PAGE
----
The Europeanization of U.S. Politics Continues

Sean Trende, Real Clear Politics, May 3, 2016

It took 20 years to count the votes, but Pat Buchanan won. The 1990s presidential hopeful preached a populist message considered extreme at the time, but it certainly would resonate today. It isn’t all that surprising this has happened. The fiscally moderate, quasi-isolationist/realist, economically nationalist strand of conservatism has been a staple of the Republican Party at least since Richard Nixon’s time, and probably earlier than that. Of late, it has gained strength. As I wrote in early 2012:

While I find it highly unlikely that he’ll be the nominee this time out, there’s a good chance that the Republican coalition will fundamentally change in the next 20 years and move toward [Rick] Santorum’s style of politics. Twice in a row now, the party has toyed with nominating a candidate who combined social conservatism with economic populism; Santorum’s speech last night was essentially a northern version of a speech Mike Huckabee could have delivered in 2008.

We’ve already seen white working-class voters move toward the Republican Party over the past several decades–a shift perhaps epitomized by the GOP’s special election victory in New York’s 9th Congressional District. If a more credible Santorum/Huckabee candidate could emerge, the party would reciprocate by moving toward these voters. This would have major implications for our political dynamic, and could deal the Democrats a serious blow in states like Pennsylvania and Ohio.

{snip} Donald Trump–now the presumptive Republican nominee–lacks the staunch social conservatism of a Huckabee or a Buchanan, although I’d argue that he exhibits a traditionalism that resonates with many of the same voters. But the similarities are too numerous to ignore: Both candidates ran on anti-immigration and skepticism of trade deals, both proposed building a wall on the U.S.-Mexican border, both ran (in Trump’s case, briefly) for the Reform Party nomination in 2000, both opposed foreign adventurism, both were dogged by accusations of racism.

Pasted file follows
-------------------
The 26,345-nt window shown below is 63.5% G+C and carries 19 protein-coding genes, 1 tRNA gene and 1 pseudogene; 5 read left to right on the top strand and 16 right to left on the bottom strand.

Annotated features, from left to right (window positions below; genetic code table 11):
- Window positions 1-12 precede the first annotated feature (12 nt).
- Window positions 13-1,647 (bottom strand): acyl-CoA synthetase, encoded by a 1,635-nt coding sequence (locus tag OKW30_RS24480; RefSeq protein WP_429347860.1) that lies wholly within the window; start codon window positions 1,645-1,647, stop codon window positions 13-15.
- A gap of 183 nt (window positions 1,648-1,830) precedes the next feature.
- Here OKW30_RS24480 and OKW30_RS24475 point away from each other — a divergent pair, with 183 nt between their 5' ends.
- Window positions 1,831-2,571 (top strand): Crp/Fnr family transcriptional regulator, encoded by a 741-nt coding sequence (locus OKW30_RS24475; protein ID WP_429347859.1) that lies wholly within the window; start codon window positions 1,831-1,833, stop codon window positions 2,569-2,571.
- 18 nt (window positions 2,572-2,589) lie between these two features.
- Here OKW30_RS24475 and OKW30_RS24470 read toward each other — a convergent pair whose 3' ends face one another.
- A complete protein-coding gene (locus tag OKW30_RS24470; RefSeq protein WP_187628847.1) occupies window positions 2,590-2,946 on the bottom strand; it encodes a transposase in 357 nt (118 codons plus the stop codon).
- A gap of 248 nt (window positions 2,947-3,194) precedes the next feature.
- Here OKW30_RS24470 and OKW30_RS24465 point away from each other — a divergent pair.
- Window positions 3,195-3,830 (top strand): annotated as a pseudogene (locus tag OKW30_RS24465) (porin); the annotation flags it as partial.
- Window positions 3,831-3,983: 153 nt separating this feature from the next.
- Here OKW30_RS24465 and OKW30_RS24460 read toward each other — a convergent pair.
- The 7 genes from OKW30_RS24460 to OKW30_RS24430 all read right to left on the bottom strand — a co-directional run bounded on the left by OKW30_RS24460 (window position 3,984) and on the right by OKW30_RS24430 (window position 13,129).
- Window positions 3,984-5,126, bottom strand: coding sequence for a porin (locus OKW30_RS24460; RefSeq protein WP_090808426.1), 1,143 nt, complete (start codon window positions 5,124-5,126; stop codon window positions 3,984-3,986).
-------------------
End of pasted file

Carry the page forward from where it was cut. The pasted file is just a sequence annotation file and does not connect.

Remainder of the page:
Perhaps most importantly, this is not an exclusively American phenomenon. Parties on the center-right in Europe have increasingly been dogged by parties that are also skeptical of trade, immigration, and globalization. We’ve seen this with the rise of the National Front in France, the Fidesz Party in Hungary, the Freedom Party in Austria, among others.

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If there’s cause for concern, whether from a National Front-type Republican Party or a Syriza-style Democratic one (and to be clear, given the nature of our political system, both parties will likely remain more moderate than their European counterparts), it probably comes in 2020. Given the length of the business cycle, the probability of a recession during the next four years is extremely high, and many people have not recovered from the last one. The results of that could be catastrophic, depending on the severity of the downturn, and could convince more voters to try something radically different. A Supreme Court with a swing vote justice who is no longer a culturally cosmopolitan Republican who is reluctant, but willing, to utilize his power to push social change could continue the alienation of traditionalists from mainstream dialogue.

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